The Great American Solar Eclipse

Credit: Rick Fienberg / TravelQuest International / Wilderness Travel

In 11 days, a total solar eclipse will transverse the continental United States.  While Arlington is not in the path of totality, we can expect to view the moon obscuring 63.2% of the sun.

Join us in garden between Robbins Library and Town Hall on Monday August 21 as we attempt to view the total solar eclipse from 2:00 p.m. to 3:00 p.m.

We are receiving glasses from the The STAR Library Network (STAR_Net), with support from the Moore Foundation, Google, NASA, the Research Corporation, and NSF, which has distributed over 2.1 million safe eclipse glasses to 7,000 unique locations including public library branches, bookmobiles, tribal libraries, library consortia, and state libraries in all 50 states!


The first 40 attendees will receive solar-viewing eclipse glasses, while supplies last (limit 1 per person / 2 per family). Glasses will be distributed at 2:00 p.m. in the Winfield Robbins Memorial Garden. Look for the library staff member wearing a blue Robbins Library apron Prime viewing time for the Boston area is about 2:46 pm.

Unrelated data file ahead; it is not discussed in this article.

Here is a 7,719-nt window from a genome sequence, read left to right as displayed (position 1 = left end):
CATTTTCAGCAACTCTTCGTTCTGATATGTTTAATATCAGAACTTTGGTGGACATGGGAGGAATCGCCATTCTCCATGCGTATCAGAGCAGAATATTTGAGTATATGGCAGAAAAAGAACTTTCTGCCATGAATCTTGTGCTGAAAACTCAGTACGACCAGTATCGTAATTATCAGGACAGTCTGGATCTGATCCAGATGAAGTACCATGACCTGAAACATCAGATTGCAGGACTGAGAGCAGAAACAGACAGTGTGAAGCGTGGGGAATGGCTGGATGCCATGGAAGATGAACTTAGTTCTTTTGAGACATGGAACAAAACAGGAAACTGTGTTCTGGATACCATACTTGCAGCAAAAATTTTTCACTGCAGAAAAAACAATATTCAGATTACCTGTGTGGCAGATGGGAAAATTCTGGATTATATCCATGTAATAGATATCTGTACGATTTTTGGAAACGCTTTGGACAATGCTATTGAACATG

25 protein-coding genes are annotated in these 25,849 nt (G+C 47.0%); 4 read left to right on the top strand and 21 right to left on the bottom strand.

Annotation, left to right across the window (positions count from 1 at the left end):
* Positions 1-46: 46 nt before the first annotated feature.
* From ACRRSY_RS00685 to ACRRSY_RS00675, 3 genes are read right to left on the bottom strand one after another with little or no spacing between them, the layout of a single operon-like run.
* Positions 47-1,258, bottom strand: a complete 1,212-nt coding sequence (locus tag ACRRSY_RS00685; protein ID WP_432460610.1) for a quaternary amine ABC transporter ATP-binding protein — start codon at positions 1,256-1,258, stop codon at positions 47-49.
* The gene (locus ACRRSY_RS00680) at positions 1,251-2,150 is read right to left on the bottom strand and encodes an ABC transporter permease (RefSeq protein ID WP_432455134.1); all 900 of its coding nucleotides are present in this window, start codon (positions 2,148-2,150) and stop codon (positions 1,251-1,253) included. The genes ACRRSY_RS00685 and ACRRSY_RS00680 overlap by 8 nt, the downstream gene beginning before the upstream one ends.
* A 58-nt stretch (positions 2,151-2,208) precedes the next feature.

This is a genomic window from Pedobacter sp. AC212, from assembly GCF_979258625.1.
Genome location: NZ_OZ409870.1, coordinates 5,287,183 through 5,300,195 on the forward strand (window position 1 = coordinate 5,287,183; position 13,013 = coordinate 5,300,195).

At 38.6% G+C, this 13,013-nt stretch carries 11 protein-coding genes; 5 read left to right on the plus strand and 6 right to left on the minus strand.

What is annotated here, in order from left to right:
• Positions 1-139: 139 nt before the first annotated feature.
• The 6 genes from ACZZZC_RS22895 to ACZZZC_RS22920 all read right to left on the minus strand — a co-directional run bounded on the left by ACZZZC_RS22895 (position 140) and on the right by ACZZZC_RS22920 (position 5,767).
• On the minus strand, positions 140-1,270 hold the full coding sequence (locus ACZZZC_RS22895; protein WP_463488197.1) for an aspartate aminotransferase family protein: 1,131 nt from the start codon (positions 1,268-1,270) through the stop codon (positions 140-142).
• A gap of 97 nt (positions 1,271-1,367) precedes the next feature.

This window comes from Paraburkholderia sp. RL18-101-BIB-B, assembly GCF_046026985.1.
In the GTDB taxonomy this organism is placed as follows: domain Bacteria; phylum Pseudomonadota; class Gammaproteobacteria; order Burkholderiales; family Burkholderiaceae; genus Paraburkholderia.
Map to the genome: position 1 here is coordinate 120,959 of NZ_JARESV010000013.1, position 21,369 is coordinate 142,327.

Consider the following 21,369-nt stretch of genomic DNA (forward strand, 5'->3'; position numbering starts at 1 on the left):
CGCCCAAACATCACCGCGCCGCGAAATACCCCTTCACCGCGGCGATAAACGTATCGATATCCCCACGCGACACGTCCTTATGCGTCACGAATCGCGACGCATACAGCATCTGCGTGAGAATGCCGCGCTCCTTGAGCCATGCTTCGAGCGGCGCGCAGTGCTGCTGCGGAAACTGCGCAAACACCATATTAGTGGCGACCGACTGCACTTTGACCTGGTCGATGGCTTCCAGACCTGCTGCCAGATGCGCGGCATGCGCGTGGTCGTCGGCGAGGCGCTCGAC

The Children’s Room will have pin-hole cardboard viewers available.

For more information, please email


Credit: Courtesy Mark Margolis / Rainbow Symphony

Safe Viewing Tips from NASA 

  • Looking directly at the sun is unsafe except during the brief total phase of a solar eclipse (“totality”), when the moon entirely blocks the sun’s bright face, which will happen only within the narrow path of totality. (
  • The only safe way to look directly at the uneclipsed or partially eclipsed sun is through special-purpose solar filters, such as “eclipse glasses”.
  • Always supervise children using solar filters.For more safety viewing tips, please visit: NASA Total Eclipse 101

An alternative way to view the eclipse is through a pinhole projector, which are very easy to make, or use your hands.

More Information about the Eclipse and interactive sites: 

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